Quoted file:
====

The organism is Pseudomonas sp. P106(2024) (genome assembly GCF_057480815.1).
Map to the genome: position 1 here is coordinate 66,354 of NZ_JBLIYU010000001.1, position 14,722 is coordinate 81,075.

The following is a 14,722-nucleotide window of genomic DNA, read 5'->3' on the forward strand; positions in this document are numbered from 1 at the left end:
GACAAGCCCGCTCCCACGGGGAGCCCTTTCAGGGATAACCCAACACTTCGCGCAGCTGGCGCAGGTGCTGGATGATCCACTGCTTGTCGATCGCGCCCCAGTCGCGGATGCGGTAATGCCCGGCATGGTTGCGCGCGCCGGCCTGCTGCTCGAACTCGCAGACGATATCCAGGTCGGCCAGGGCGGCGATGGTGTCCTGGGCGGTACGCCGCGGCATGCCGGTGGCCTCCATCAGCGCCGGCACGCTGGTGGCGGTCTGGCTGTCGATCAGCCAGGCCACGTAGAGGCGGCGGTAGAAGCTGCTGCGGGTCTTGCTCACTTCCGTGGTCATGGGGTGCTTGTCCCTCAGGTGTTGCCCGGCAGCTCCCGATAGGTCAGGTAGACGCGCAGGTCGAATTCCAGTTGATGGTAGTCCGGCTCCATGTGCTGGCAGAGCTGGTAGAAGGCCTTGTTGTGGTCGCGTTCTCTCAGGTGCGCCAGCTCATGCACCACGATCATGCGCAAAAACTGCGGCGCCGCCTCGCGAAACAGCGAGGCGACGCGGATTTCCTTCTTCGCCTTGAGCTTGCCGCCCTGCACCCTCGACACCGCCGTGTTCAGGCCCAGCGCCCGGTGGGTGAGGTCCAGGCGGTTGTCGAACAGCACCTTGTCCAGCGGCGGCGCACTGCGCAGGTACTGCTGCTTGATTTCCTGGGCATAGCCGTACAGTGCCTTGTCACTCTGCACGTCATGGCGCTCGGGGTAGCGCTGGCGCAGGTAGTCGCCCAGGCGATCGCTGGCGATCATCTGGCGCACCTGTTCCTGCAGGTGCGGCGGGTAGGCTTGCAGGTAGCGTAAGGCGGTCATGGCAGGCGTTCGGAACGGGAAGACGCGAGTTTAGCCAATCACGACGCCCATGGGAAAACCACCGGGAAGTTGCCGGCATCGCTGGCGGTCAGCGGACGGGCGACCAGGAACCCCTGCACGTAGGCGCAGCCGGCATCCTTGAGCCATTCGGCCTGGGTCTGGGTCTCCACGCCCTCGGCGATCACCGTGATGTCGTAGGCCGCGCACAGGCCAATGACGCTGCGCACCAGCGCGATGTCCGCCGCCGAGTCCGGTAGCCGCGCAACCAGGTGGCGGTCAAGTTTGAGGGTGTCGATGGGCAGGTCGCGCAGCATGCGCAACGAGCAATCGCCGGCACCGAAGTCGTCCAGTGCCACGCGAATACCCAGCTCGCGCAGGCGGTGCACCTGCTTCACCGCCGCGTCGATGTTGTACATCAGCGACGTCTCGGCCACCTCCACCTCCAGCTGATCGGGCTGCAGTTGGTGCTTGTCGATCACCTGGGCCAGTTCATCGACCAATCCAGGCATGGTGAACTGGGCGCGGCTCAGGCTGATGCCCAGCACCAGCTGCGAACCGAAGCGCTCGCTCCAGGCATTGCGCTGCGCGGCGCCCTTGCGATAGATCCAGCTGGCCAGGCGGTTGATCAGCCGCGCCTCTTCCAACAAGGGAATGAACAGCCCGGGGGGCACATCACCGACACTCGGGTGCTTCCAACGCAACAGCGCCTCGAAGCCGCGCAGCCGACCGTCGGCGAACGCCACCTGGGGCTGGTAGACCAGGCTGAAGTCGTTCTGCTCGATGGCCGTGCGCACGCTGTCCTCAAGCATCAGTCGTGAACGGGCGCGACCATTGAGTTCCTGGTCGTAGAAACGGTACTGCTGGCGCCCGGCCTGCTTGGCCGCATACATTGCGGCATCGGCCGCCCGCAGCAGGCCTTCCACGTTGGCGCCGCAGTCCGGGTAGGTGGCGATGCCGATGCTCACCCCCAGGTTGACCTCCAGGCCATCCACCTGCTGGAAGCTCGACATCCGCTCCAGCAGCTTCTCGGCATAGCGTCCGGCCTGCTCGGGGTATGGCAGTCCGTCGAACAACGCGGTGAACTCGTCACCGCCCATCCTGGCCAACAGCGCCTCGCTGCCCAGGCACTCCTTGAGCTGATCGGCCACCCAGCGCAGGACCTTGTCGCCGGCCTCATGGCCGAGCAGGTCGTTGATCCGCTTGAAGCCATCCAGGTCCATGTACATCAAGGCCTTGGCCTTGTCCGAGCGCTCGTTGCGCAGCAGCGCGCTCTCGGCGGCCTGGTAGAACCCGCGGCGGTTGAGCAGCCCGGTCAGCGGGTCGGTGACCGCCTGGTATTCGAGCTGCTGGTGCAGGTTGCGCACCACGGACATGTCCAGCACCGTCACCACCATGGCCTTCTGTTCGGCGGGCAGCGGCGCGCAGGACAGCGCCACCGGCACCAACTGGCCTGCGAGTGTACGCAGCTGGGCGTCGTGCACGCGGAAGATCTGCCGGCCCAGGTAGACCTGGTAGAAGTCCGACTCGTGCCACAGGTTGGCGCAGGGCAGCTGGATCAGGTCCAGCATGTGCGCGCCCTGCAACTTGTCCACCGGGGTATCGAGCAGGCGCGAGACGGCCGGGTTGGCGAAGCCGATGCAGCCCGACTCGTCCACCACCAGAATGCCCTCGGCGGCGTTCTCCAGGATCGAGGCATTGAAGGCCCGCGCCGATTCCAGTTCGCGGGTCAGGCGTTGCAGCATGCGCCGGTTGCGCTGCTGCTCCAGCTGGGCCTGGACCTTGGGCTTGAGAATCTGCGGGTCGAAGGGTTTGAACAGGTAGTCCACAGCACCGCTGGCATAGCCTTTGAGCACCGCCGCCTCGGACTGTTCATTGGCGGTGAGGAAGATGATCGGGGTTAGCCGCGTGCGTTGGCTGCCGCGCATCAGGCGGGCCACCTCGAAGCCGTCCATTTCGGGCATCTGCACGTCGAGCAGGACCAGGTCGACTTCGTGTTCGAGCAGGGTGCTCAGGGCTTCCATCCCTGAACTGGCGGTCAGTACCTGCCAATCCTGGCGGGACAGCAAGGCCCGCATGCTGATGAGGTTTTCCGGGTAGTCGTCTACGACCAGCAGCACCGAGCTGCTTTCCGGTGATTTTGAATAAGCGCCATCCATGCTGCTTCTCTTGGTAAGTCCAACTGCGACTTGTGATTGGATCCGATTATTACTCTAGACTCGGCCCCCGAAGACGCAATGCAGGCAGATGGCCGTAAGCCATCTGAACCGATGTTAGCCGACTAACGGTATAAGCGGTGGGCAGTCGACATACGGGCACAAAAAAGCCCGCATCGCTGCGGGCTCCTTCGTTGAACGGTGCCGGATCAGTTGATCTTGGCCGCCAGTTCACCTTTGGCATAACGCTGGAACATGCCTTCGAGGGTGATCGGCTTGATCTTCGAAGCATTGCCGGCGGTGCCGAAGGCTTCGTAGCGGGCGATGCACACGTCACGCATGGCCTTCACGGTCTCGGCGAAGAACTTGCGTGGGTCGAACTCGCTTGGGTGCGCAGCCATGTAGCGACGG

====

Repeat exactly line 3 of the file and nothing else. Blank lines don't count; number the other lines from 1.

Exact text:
The following is a 14,722-nucleotide window of genomic DNA, read 5'->3' on the forward strand; positions in this document are numbered from 1 at the left end: